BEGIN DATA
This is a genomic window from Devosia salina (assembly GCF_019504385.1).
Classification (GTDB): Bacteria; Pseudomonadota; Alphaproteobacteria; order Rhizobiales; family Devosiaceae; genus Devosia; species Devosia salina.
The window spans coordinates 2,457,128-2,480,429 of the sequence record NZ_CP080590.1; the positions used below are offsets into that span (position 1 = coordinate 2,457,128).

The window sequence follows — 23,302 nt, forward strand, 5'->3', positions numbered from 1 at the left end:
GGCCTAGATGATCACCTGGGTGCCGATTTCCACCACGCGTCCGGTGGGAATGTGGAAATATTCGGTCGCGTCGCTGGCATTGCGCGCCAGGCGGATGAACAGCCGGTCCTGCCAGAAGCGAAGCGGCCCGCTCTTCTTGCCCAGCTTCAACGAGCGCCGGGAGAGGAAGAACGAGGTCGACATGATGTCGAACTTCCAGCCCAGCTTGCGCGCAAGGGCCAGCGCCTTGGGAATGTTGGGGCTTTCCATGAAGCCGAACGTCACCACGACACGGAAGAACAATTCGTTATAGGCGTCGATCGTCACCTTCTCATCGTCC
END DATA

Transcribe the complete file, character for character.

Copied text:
This is a genomic window from Devosia salina (assembly GCF_019504385.1).
Classification (GTDB): Bacteria; Pseudomonadota; Alphaproteobacteria; order Rhizobiales; family Devosiaceae; genus Devosia; species Devosia salina.
The window spans coordinates 2,457,128-2,480,429 of the sequence record NZ_CP080590.1; the positions used below are offsets into that span (position 1 = coordinate 2,457,128).

The window sequence follows — 23,302 nt, forward strand, 5'->3', positions numbered from 1 at the left end:
GGCCTAGATGATCACCTGGGTGCCGATTTCCACCACGCGTCCGGTGGGAATGTGGAAATATTCGGTCGCGTCGCTGGCATTGCGCGCCAGGCGGATGAACAGCCGGTCCTGCCAGAAGCGAAGCGGCCCGCTCTTCTTGCCCAGCTTCAACGAGCGCCGGGAGAGGAAGAACGAGGTCGACATGATGTCGAACTTCCAGCCCAGCTTGCGCGCAAGGGCCAGCGCCTTGGGAATGTTGGGGCTTTCCATGAAGCCGAACGTCACCACGACACGGAAGAACAATTCGTTATAGGCGTCGATCGTCACCTTCTCATCGTCC